What parents need to know
Parents Need to Know
Parents need to know that that Cajun Justice features law enforcement doing their job in the Louisiana Bayou, which means lots of discussions about violent criminals and drugs, and deputies are often shown drawing their guns or chasing down criminals. Some folks may find what they see here a bit stereotypical, especially when it references alligator attacks, black magic ceremonies, and regional folklore. The language can get salty ("piss," "bitch"; stronger words bleeped), and people are sometimes shown smoking cigarettes.
What's the story?
CAJUN JUSTICE is a reality series that follows the work of Sheriff Vernon Bourgeois and the deputies of the Louisiana Bayou's Terrebonne Parish. Cameras follow Bourgeois and his deputies, including Paul "Highlights" Thibodeaux, Jacob "Funkynuts" Fonseca, Justin "Vegan" Herbert, and Storm Fitch as they follow up on theft reports, investigate strange swamp sightings, and chase down dangerous criminals. Also working with the team is former Massachusetts-native Deputy Melissa "Catfish" Quintal, who often finds herself having to be extra tough in order to hold her own in the male-dominated field. There's never a dull moment, but the sheriff and his department work hard to serve their community and keep its residents safe.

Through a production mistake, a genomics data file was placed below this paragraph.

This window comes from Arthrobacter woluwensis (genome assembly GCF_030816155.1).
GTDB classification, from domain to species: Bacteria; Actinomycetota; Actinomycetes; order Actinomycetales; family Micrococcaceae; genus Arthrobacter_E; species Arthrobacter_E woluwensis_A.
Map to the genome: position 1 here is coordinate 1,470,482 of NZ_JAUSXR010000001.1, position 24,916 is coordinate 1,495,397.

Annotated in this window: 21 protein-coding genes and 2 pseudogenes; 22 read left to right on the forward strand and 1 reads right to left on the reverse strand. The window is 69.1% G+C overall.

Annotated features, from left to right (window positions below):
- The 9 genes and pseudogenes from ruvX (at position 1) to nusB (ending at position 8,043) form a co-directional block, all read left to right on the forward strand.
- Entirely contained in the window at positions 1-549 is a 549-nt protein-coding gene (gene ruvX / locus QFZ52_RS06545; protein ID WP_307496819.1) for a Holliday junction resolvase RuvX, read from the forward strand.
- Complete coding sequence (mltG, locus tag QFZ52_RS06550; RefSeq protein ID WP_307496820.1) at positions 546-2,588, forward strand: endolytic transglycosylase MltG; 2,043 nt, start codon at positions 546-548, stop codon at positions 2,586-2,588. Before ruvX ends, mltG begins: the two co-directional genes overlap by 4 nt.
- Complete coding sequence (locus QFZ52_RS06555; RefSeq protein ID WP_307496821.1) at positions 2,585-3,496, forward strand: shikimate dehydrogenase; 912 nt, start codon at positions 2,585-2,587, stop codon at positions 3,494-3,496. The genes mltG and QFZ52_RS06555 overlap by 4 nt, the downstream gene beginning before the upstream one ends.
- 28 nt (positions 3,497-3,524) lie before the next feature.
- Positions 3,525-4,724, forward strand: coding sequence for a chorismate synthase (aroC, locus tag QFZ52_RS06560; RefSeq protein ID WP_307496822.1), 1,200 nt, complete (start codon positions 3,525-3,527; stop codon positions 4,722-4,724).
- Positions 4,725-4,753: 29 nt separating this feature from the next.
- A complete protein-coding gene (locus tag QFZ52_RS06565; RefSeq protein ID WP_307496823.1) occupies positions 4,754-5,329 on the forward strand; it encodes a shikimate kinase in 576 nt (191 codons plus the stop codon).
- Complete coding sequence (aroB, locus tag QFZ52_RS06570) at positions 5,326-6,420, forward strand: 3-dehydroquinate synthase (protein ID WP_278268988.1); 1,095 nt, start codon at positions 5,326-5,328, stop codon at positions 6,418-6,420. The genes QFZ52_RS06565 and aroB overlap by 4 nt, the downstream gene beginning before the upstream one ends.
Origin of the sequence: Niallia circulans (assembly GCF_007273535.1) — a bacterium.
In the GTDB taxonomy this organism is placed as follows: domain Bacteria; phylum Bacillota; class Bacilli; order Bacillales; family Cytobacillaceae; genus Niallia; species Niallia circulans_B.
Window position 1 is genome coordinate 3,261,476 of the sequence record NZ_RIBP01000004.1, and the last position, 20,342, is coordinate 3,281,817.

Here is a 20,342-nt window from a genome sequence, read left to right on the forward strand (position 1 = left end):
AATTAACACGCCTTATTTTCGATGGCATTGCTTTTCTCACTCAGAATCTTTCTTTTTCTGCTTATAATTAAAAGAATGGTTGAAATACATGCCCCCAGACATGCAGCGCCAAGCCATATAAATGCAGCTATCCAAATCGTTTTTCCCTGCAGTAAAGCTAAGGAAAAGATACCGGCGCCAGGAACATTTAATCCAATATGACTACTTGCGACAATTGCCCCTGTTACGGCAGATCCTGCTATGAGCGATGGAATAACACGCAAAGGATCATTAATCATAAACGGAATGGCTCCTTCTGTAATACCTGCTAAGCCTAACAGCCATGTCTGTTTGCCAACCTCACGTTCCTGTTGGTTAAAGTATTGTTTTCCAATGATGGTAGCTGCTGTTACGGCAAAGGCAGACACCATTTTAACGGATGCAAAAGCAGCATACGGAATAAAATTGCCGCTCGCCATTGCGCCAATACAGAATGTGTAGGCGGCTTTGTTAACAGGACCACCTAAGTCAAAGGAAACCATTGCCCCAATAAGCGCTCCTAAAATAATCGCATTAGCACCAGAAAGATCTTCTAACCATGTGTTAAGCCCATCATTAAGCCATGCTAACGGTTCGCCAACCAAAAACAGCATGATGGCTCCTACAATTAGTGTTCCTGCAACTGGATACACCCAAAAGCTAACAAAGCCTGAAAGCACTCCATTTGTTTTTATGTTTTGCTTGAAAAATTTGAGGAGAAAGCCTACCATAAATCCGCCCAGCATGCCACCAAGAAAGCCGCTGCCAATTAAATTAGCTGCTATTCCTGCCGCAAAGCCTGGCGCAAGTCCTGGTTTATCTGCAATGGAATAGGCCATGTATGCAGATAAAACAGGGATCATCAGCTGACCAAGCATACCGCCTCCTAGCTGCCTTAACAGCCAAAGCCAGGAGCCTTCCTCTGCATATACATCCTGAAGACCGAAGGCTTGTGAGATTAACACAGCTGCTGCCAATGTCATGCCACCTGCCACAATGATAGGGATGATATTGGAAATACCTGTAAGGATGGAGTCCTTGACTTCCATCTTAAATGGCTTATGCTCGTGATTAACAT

Is it any good?
From chasing drug dealers to run-ins with paranormal investigators, the unique situations of this series documents what Southern Louisiana law enforcement must contend with as a result of the economic challenges and cultural traditions of the region. It also shows how law enforcement must balance their role with the ways the close-knit communities of this parish pursue their own justice.
While it features the typical fan fare of most reality cop shows, Cajun Justice is surprisingly entertaining. The characters, while serious about their work, appear positive and sensitive to their community's needs rather than flexing their muscle for the camera. Some of the calls they get, and the people they deal with, also lead to the occasional chuckle. If you like this this sort of thing, you will definitely find it worth the watch.
Families can talk about...
Families can talk about why Louisiana is often featured in reality shows. Is it their unique law enforcement system? The geography of the region? The residents and their cultures? Are there other reasons or incentives to produce them?
Do you think reality programs like these highlight the best and most interesting characteristics of a place? Or do they rely on generalizations and stereotypes to make them entertaining for a mass audience?